/ Intentional Causality

I just watched another one of those “Biblical mysteries explained” documentaries where they explained how the cities of Sodom and Gommorah were actually destroyed as the result of an asteroid hitting Europe and the subsequent fallout.

The science was interesting, and the show seemed to take an almost apologetic approach toward the faithful as if to say, “hey, no hard feelings. Go on believing in your stories if they make you feel good, but we’ve just uncovered the truth behind your myth.”

I’m always frustrated at the incredibly simplistic view people take of the “could there really be a God in light of all that science has taught us?” As if a) human beings have a monopoly on all the there is to know and b) just knowing how something happened somehow explains everything.

First, let me say that you won’t get a typical creationist type of argument from me. You know, the kind that gets Christians ridiculed for checking their brains at the door. Nor will you find me trying to counter what science has uncovered, as though facts could somehow be ignored.

No, I believe that phenomena can be explained given enough investigation, and that there is no such thing as magic. Which is why I don’t have a problem with evolution, dinosaurs or the big bang. Because they’re all based on investigative fact.

What I do have a problem with is the seeming checking the brains at the door of athiests who can’t see beyond causation to consider the possibility of intent. I mean there is obviously a natural order of things. We can observe it in the world around us, and read about its nuts and bolts in textbook after textbook. But we seem to forget that as humans, we also harness, play with, modify, adjust, manipulate and use that natural order for all sorts of things on a regular basis.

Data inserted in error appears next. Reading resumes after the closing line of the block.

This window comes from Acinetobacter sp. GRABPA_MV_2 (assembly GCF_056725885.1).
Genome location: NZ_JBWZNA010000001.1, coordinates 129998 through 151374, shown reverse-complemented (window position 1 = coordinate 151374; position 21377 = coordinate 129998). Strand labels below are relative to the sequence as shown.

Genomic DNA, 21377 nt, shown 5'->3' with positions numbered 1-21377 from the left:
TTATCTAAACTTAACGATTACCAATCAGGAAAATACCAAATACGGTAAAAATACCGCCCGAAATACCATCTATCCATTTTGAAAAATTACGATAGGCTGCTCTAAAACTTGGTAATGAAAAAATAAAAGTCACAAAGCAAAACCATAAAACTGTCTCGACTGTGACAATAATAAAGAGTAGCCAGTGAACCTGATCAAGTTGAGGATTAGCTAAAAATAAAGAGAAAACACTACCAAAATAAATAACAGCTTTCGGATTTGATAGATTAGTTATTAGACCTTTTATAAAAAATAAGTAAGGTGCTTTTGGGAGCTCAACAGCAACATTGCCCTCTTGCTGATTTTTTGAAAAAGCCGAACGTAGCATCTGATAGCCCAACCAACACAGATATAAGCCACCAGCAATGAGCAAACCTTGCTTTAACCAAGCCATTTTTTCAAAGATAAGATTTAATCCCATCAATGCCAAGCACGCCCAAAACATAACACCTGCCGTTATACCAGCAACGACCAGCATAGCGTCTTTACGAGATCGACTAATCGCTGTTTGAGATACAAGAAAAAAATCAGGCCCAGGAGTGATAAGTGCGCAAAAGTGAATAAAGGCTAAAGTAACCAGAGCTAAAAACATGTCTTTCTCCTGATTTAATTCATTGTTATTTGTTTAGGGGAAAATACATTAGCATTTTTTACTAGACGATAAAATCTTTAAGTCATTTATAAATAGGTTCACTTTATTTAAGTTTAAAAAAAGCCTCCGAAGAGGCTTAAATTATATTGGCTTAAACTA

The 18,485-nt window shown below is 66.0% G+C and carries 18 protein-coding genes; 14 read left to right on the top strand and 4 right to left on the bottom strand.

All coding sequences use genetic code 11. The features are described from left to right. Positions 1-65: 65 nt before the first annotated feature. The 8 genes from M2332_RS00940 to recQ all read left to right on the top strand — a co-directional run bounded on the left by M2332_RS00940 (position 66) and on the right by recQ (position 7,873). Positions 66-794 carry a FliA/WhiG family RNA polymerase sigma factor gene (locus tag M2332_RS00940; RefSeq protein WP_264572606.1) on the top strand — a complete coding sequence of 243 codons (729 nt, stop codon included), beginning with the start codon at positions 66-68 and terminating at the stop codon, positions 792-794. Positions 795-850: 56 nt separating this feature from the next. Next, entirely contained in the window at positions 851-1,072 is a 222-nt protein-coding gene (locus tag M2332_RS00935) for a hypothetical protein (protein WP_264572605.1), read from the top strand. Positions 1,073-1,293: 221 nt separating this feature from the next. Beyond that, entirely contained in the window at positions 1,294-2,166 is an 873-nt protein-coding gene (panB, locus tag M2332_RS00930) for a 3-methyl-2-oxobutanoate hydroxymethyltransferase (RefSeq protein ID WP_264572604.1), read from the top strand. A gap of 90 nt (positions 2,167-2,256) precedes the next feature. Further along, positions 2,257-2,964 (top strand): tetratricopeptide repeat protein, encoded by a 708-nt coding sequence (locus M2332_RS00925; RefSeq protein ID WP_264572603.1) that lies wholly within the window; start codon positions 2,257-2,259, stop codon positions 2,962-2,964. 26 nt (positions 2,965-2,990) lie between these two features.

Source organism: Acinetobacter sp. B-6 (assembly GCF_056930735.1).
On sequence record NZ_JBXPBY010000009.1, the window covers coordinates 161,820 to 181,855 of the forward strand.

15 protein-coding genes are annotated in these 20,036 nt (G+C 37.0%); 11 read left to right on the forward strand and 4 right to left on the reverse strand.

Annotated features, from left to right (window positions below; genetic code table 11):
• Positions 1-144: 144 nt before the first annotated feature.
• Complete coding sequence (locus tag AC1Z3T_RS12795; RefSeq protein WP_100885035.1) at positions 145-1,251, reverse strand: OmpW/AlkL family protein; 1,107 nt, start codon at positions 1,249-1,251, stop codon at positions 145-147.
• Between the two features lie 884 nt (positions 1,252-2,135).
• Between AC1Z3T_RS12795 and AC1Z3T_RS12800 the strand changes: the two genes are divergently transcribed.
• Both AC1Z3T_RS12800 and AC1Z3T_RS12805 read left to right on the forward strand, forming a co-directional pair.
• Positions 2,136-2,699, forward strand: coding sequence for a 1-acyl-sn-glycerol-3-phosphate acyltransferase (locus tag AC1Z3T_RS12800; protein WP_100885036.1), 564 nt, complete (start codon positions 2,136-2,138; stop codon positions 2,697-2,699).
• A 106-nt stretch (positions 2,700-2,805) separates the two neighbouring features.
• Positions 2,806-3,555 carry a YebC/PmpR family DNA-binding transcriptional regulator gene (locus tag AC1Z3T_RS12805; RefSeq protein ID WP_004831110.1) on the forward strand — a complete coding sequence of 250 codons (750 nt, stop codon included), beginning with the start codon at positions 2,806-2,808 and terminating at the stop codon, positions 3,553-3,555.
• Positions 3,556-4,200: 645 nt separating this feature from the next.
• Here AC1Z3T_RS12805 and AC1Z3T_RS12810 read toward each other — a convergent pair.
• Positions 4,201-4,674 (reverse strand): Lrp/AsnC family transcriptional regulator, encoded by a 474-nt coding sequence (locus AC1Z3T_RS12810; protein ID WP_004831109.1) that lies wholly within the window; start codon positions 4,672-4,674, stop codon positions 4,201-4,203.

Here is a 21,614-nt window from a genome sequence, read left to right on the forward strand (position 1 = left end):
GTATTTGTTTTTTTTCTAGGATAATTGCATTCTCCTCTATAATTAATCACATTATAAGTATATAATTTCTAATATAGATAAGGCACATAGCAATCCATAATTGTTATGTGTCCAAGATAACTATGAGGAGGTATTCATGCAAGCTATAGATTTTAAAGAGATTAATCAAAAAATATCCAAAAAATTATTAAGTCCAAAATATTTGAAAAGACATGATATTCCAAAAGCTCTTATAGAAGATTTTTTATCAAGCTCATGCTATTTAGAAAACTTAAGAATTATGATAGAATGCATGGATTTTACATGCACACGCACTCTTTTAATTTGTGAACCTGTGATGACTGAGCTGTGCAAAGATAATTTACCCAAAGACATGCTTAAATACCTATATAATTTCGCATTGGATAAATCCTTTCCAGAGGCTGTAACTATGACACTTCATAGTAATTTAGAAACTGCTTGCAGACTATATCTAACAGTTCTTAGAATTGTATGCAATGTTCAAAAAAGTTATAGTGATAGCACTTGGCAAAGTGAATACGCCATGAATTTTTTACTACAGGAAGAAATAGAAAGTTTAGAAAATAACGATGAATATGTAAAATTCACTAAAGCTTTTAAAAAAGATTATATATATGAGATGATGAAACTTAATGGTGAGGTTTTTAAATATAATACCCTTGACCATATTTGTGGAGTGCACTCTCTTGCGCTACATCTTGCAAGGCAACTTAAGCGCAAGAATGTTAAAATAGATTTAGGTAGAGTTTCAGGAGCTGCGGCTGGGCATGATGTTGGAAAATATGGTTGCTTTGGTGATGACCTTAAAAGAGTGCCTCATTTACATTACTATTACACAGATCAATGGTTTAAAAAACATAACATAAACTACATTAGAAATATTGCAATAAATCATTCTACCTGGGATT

For example, we are able to manipulate materials to form a wing which creates lift in order to adjust the natural order of things and make humans fly. 747s aren’t any more natural than an irrigation system. We play a part in their inception because of our intent to accomplish something.

This is my point if view. That there is a God, who intends to do certain things and uses the natural universe and all of its properties to fulfill that intention. In other words, if God wanted to destroy Soddom, he’d very likely cause a meteor to strike the earth, or a volcano to explode, etc… “Ah,” you say, “those are all just natural phenomena that occur on their own.” And you’re right. Except for one thing, timing.

Moses’ plagues on Egypt have been explained as being the result of either an algae bloom in the Nile or volcanic activity that set off a chain reaction resulting in the plagues. Except that, wouldn’t it have sucked if it had happened a month after Moses tried freeing the Israelites? Similarly, most if not all of God’s interventions in the Bible are foretold by someone either issuing a warning, like the angels disguised as men who visited Lot and told him to take his family out of Soddom or Moses warning of the plagues that would come. I mean really, so they’ve shown that is wasn’t the Red sea, that it was the much shallower Reed sea, which would make it possible for a wind to push its waters aside. Sure, that’s cool. I just find it an an incredible stroke of timing on Moses’ part to know exactly when that extremely rare phenomenon would occur, and to make sure to be pursued by an army of Egyptians at that very moment in order to take advantage of it and make it look like God did it.

The list goes on and on of things being foretold before they happened, or things happening at just the right time. The same happens today. I’ve personally had things happen at just the right time for me to question if they were really coincidence. Of course it isn’t to say that God intervenes on a regular basis. How often, when and why are his prerogative.

I just call it like I see it.


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